I was in the back and talking to another person when it happened. The five of us quickly got out, shaking from shock, and inspected the scene. The car had hit a male kangaroo, a young adult, and it was still alive though prone on the road with blood trickling from its head. As people fumbled with their phones to ring Help for Wildlife, the animal’s breathing became shallower until, after a minute or two, it passed from this world. We dragged the body away from the road and stared at it in mute silence for a few moments, then got back in the car and drove off to our destination.
Had I and the others decided on a different route to take us to the start of our bushwalk that early autumn morning the young kangaroo, its fur still new and clean, would have been alive. Had we been on that road a few seconds earlier or later it would have bounded across the bitumen and into the bush on the other side. We consoled the driver by saying it was luck, pure luck. All of us had driven along roads in the area hundreds of times and not struck an animal once.
We humans have always sought to understand and explain our world. In the early millennia of our history there was no such thing as a random event because all phenomena were thought to be evidence of some sort of design or intent. In the magical world-view of an early culture, an explanation for the incident with the kangaroo could run something like: the animal was an omen sent by a god to warn us of bad things to come; or the animal possessed a spirit that had done wrong and its violent death was recompense. Rational Western society has abandoned thinking of this kind; as the supernatural has been taken away from this world, randomness or chance has appeared to fill much of the void of the unexplained. According to this view, there are no ulterior motives or meanings to certain events other than the natural variables that lead, for instance, to a kangaroo being on a particular road at a particular time and a car heading towards it.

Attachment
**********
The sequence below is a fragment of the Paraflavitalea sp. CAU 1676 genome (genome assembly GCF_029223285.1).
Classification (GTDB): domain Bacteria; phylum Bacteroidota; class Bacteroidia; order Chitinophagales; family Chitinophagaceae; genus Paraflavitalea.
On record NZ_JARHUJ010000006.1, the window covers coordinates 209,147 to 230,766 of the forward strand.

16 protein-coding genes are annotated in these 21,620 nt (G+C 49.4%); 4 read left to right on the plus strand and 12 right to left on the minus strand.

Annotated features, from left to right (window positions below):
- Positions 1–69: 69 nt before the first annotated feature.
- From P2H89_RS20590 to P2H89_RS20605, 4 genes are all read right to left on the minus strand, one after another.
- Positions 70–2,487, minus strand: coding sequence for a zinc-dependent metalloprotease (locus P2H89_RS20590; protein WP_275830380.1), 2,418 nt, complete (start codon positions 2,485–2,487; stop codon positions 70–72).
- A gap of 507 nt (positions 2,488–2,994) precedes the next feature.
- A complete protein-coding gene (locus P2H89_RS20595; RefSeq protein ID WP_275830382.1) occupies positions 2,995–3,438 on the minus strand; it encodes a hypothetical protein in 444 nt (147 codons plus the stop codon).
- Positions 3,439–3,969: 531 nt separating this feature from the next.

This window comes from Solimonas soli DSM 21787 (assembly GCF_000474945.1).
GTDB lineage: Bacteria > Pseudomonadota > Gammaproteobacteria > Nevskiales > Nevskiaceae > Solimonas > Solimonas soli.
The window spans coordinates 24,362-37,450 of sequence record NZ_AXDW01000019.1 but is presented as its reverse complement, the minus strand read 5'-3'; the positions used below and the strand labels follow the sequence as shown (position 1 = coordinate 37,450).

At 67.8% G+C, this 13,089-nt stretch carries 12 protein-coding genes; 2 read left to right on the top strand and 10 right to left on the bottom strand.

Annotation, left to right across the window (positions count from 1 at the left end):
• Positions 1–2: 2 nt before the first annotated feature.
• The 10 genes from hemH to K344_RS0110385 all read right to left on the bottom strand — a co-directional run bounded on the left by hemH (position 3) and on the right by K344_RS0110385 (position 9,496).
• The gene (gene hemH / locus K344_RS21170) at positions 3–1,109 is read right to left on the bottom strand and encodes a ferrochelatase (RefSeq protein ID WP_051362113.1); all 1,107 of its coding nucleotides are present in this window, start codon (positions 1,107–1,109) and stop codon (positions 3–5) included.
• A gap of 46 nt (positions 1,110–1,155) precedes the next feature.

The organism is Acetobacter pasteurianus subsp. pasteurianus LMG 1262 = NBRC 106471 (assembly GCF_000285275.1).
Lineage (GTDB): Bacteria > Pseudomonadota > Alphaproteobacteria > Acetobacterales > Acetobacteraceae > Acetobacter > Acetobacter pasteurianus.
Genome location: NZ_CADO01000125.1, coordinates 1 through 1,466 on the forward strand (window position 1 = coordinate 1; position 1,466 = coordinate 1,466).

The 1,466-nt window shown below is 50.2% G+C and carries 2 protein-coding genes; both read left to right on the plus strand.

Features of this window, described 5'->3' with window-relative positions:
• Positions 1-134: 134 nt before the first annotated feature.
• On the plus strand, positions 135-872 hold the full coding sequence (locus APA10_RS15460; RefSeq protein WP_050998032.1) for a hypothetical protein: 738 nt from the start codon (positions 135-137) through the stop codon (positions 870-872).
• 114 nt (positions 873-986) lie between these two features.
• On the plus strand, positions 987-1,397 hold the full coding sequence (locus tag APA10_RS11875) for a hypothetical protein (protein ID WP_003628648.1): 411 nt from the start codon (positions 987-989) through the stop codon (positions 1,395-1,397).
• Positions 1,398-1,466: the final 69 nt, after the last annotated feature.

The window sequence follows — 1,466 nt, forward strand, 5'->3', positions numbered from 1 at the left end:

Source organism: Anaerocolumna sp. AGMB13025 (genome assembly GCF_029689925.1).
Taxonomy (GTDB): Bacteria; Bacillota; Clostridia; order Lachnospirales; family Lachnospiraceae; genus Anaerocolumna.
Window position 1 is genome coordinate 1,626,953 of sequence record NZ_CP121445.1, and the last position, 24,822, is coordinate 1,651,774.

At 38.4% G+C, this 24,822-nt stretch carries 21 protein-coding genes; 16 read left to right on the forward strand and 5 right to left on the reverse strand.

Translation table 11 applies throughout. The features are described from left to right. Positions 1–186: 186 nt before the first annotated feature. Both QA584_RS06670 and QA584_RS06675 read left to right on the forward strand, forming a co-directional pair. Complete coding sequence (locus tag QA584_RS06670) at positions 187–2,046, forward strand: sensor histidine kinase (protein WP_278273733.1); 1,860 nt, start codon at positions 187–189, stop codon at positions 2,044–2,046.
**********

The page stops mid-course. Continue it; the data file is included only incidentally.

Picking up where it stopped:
The one key problem with randomness is that it is impossible to say with certainty what is random and what is not. Meanings of some kind are always, teasingly, under the surface. For instance, we could look at the kangaroo’s death in light of the speed at which the car was going or the distractedness of the driver in a car full of people not being sufficiently attentive to the possibility of animals in the early morning. Scientific inquiry itself only proceeds by asking questions about the unknown, and in the process of gaining more insight revealing other areas of mystery. The uncertainty about what is truly random invites an extension of awareness that can encompass many perspectives for the most holistic understanding possible.
Holistic understanding builds an intimate relationship with mystery. At the same time as it seeks meaning out of the unknown, it leaves ample room for more mystery at every turn, seeing it not as a bad thing that must be overcome but as a teacher and guide.
What we call luck is actually the intersection of mystery and the physical world; and it serves as a reminder of the unknown at work in our lives. Looking closer, we see it everywhere and in everything. All life, indeed the existence of the universe, depends ultimately on luck – not randomness or chance, but the meeting of mystery with a creative spark that produces material reality. What was it other than luck that created you or me? Any number of factors could have conspired to prevent two particular people coming together, for their sexual union not to be fertile, for their coupling to produce not you but some other human being. The same applies to all other aspects of life. Natural and human systems that support life in a myriad of ways do so always holding the hand of mystery and are always beholden to grace, the union of dark and light that set them in train in the first place.
How, then, do we reconcile luck with meaning and purpose? As we enquire with openness into the nature of things, so meaning is gradually revealed to us; meaning that is necessarily conditioned by the culture and time in which we live. The further we progress in this way, the more is there a deep sense of things as they are, as they need to be, an awareness of solidity amid constant flux. The task is then to serve this core or essence behind the appearance of things, to experience and know it more. Serving it is intrinsically about acting in ways that affirm life, that build love and connection, nurturing the multiplicity and variety of forms in the created world.
There is a saying that “you make your own luck”; that is, as you act in the world, so mystery responds by reinforcing and furthering your intentions. That’s right to a degree, but I think there is a more humble position that is closer to the general truth, one of “you make of what luck gives you”. The life we are given, including its slings and arrows of misfortune, is a gift to be nourished and to be given back a thousand times in good acts to all. The Roman statesman and Stoic philosopher Seneca said, “The Fates lead him who will; him who won’t they drag.” Him who won’t disregards the creative life essence as it manifests in himself and others, and as a consequence is “dragged” through a seemingly random world. Him who will responds to inner nature and is therefore led in a purposeful way, in turn furthering its designs and the multifarious beauty that is constantly unfolding all around.